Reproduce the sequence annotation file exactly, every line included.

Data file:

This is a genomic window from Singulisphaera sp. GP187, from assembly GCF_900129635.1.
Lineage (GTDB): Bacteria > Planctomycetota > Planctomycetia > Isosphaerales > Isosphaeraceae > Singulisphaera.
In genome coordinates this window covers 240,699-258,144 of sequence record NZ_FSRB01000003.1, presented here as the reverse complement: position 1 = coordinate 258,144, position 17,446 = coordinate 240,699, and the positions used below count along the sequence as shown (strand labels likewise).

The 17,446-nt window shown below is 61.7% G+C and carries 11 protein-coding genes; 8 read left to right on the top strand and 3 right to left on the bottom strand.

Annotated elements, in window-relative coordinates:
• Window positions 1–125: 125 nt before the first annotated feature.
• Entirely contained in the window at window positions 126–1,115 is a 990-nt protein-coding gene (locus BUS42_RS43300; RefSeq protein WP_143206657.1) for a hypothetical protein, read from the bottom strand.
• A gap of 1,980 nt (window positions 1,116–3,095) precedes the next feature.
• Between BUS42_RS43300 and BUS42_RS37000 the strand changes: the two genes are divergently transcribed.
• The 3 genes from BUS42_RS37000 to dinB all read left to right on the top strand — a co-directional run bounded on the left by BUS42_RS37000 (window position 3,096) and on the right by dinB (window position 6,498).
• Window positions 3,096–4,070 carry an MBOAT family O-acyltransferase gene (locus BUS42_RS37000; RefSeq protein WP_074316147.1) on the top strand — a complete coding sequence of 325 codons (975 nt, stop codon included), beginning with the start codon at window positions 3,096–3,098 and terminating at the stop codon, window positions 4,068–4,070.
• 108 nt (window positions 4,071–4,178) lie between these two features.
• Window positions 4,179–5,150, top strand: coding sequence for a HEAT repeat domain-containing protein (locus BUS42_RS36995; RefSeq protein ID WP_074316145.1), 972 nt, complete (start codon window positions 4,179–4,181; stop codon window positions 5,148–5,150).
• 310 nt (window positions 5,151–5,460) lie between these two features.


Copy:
This is a genomic window from Singulisphaera sp. GP187, from assembly GCF_900129635.1.
Lineage (GTDB): Bacteria > Planctomycetota > Planctomycetia > Isosphaerales > Isosphaeraceae > Singulisphaera.
In genome coordinates this window covers 240,699-258,144 of sequence record NZ_FSRB01000003.1, presented here as the reverse complement: position 1 = coordinate 258,144, position 17,446 = coordinate 240,699, and the positions used below count along the sequence as shown (strand labels likewise).

The 17,446-nt window shown below is 61.7% G+C and carries 11 protein-coding genes; 8 read left to right on the top strand and 3 right to left on the bottom strand.

Annotated elements, in window-relative coordinates:
• Window positions 1–125: 125 nt before the first annotated feature.
• Entirely contained in the window at window positions 126–1,115 is a 990-nt protein-coding gene (locus BUS42_RS43300; RefSeq protein WP_143206657.1) for a hypothetical protein, read from the bottom strand.
• A gap of 1,980 nt (window positions 1,116–3,095) precedes the next feature.
• Between BUS42_RS43300 and BUS42_RS37000 the strand changes: the two genes are divergently transcribed.
• The 3 genes from BUS42_RS37000 to dinB all read left to right on the top strand — a co-directional run bounded on the left by BUS42_RS37000 (window position 3,096) and on the right by dinB (window position 6,498).
• Window positions 3,096–4,070 carry an MBOAT family O-acyltransferase gene (locus BUS42_RS37000; RefSeq protein WP_074316147.1) on the top strand — a complete coding sequence of 325 codons (975 nt, stop codon included), beginning with the start codon at window positions 3,096–3,098 and terminating at the stop codon, window positions 4,068–4,070.
• 108 nt (window positions 4,071–4,178) lie between these two features.
• Window positions 4,179–5,150, top strand: coding sequence for a HEAT repeat domain-containing protein (locus BUS42_RS36995; RefSeq protein ID WP_074316145.1), 972 nt, complete (start codon window positions 4,179–4,181; stop codon window positions 5,148–5,150).
• 310 nt (window positions 5,151–5,460) lie between these two features.